object is perhaps the most overloaded word in computing, with the common denominator being the idea that an object is a concrete instance of some type of thing in the context of some larger system.
At the lowest level, the objects of interest to a programmer are locations in memory, and assembly programmers work primarily with these. At the next level up, languages like C allow direct manipulation of values and their locations in memory, but also provide primitive objects such as "character", "integer", "float", and "array". In The C Programming Language, the first use of the term "object" is in reference to these primitives. Already, this level, the concept of class creeps in, with the various numeric types having a certain degree of compatibility with each other.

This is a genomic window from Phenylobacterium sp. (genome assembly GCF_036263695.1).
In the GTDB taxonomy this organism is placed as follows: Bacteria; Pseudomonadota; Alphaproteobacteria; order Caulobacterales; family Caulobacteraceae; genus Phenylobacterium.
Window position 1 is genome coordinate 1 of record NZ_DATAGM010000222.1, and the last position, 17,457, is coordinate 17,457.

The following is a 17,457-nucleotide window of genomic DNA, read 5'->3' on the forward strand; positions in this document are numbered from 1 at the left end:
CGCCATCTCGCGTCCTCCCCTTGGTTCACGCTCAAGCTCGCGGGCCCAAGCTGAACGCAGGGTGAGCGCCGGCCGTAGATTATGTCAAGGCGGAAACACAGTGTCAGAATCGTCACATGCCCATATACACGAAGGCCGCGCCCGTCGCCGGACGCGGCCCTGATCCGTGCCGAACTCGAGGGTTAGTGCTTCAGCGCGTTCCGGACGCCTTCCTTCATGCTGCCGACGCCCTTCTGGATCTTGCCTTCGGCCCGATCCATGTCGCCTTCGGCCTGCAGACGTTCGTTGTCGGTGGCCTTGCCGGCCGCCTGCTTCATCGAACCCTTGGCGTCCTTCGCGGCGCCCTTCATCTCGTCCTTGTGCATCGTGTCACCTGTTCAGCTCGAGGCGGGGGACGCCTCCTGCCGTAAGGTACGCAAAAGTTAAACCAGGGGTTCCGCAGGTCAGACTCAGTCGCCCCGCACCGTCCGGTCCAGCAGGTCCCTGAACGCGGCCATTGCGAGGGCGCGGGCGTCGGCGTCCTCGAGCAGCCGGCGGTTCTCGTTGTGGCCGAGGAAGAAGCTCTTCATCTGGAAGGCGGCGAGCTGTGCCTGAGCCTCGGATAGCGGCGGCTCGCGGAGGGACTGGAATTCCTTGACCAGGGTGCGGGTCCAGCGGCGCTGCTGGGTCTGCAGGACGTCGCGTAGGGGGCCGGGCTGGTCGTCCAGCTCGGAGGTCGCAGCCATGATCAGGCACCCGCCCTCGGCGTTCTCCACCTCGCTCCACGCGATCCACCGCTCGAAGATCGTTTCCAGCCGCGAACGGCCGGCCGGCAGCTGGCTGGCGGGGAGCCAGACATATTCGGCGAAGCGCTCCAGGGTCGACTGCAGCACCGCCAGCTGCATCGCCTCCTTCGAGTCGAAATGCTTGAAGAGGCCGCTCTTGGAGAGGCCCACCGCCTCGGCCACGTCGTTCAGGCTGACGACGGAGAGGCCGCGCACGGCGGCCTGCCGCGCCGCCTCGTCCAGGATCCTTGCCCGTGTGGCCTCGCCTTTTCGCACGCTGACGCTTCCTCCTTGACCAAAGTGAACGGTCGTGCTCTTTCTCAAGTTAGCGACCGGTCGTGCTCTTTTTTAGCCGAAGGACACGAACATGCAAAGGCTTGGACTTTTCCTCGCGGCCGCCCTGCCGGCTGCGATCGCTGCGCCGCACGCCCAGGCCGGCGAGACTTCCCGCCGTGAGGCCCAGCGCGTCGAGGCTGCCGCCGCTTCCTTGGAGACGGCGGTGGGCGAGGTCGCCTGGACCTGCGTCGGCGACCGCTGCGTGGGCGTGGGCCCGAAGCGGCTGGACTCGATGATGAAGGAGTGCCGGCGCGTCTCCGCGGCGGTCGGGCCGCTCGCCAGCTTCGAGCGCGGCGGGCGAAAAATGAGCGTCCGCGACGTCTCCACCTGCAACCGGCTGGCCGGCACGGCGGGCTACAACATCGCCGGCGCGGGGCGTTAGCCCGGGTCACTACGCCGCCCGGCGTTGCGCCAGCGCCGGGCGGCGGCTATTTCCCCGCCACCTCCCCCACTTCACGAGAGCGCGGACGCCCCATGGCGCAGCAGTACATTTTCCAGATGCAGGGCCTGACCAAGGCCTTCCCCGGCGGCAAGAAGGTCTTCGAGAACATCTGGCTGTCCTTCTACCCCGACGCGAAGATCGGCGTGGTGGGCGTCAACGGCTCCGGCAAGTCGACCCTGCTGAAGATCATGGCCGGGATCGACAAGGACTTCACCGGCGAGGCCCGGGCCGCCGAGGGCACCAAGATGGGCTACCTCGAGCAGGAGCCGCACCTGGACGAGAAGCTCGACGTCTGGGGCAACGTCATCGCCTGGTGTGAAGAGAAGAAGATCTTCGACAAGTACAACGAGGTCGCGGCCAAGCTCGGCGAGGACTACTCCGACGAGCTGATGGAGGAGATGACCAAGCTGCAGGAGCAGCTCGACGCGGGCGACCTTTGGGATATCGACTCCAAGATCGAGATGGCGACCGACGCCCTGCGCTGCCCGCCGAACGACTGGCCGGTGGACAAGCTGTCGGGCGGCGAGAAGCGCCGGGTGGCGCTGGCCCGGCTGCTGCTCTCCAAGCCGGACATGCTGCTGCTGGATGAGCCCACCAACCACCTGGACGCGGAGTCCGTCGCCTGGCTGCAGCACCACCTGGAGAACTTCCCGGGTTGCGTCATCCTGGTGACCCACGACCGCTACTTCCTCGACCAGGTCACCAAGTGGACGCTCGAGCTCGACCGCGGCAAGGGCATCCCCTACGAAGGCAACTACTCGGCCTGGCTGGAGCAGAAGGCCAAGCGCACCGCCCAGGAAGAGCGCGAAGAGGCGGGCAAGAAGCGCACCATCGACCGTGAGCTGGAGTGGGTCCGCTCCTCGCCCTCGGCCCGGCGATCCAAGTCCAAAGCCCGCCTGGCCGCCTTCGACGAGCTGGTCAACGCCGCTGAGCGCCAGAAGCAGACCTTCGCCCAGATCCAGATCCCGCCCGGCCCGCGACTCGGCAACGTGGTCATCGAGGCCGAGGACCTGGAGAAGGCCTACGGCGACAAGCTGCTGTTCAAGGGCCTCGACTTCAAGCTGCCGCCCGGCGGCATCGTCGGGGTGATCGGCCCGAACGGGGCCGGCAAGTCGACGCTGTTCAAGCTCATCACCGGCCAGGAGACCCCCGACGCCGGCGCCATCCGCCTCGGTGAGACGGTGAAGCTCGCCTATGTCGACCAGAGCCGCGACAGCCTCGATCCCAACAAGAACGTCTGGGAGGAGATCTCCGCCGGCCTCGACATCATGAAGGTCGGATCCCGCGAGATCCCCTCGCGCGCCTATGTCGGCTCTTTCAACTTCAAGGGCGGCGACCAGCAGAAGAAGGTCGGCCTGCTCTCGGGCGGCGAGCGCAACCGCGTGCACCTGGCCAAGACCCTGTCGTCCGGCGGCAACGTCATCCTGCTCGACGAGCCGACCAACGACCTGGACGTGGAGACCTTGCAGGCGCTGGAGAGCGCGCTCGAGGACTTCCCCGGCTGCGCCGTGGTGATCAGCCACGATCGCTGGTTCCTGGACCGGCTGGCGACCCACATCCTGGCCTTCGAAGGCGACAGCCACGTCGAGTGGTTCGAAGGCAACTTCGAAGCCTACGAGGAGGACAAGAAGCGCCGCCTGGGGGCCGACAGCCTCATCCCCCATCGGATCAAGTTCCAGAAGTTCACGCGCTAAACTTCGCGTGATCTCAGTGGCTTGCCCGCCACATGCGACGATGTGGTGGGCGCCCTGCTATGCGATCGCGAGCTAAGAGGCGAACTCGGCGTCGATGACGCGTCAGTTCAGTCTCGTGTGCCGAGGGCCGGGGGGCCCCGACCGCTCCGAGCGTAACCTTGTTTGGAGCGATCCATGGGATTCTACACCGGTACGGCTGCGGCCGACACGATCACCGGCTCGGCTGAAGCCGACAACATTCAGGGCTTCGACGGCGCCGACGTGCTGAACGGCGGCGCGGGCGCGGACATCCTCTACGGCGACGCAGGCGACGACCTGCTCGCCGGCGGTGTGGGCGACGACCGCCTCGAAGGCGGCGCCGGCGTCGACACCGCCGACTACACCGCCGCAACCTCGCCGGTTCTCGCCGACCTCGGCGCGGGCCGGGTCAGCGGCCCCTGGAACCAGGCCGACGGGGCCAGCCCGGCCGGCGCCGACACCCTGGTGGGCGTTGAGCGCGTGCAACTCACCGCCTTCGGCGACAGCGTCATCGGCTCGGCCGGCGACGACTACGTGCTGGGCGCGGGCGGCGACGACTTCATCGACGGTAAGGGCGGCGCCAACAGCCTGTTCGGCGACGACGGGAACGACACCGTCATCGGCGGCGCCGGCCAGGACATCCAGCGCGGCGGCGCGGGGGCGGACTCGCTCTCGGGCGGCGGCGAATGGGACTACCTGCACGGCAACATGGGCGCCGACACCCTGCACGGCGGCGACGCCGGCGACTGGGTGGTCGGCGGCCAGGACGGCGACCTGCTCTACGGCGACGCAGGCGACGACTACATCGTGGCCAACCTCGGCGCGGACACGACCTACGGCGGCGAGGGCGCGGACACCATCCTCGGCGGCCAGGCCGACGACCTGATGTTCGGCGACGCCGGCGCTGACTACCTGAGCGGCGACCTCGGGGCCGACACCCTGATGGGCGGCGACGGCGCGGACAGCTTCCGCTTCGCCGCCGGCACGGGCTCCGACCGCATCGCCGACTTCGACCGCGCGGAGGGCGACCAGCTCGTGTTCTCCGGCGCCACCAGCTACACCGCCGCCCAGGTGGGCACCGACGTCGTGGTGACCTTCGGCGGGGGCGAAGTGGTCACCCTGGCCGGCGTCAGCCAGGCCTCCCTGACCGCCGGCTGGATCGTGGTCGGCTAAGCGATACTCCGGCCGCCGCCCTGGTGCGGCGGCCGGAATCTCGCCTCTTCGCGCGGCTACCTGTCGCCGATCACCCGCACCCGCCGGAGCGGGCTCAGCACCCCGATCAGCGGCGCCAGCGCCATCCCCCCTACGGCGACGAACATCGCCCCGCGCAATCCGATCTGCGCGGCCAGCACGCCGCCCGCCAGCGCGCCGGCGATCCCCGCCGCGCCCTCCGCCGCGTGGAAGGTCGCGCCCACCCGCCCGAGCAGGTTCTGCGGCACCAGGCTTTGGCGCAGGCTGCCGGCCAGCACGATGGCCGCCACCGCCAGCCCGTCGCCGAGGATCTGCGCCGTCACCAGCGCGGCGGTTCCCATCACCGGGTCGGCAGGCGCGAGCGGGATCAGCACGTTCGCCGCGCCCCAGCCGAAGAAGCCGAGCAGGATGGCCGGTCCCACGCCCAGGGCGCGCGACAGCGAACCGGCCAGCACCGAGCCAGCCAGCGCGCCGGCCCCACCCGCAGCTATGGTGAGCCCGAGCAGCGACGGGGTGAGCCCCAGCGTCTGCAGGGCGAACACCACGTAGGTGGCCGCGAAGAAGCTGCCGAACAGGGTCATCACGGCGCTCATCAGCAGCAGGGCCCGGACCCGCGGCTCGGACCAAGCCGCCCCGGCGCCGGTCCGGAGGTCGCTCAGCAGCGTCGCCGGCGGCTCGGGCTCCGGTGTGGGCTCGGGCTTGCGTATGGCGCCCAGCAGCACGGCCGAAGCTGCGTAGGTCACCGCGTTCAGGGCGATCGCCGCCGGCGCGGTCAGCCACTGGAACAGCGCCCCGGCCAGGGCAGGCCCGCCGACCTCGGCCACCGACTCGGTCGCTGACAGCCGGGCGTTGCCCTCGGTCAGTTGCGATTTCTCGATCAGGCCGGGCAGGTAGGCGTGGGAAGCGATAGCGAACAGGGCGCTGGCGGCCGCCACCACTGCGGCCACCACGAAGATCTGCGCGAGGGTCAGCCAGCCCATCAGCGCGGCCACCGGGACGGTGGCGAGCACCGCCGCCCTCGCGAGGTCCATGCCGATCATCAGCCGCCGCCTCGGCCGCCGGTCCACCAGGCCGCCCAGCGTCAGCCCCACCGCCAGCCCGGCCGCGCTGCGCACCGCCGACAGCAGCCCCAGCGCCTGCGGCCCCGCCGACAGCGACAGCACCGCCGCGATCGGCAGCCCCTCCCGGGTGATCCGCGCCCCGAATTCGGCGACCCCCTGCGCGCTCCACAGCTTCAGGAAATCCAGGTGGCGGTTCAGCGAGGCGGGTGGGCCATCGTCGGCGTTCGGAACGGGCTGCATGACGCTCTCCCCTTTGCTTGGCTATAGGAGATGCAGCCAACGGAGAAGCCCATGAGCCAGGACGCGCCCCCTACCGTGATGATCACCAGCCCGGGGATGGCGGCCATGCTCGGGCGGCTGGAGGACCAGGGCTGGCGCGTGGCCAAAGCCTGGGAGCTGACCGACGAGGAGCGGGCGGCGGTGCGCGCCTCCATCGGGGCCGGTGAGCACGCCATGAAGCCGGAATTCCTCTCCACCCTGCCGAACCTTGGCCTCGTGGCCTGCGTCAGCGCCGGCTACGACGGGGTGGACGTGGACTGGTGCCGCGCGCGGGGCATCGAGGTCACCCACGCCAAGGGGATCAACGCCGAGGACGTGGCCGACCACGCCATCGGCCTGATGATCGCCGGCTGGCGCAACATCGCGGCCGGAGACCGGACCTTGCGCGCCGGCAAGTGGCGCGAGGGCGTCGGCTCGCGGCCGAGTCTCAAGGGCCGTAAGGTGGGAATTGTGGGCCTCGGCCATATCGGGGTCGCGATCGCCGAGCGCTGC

In the context of compiling source code to machine code, C, an object is an instance of a compiled unit of source code. From this meaning comes the term, shared object, also called a dynamic link library, which is a compiled code object that can be linked into a program at runtime.
In object orientation, which refers to a set of programming language features which allow for the organization of code according to functional task within a program, an object is a collection of data elements representing some structure or entity, along with the functions that can be applied to the data. Such objects are often either instantiated from classes or cloned from prototypes. Because of the close relationship between a functional task in a program and the real-world objects that a program models, object-oriented programming features are often also used to organize code according to model function. The conflation of these two realms is one of the primary stumbling blocks in object-oriented programming.
In Tcl, at the implementation level Tcl_Obj is a data structure that is used to implement Tcl values.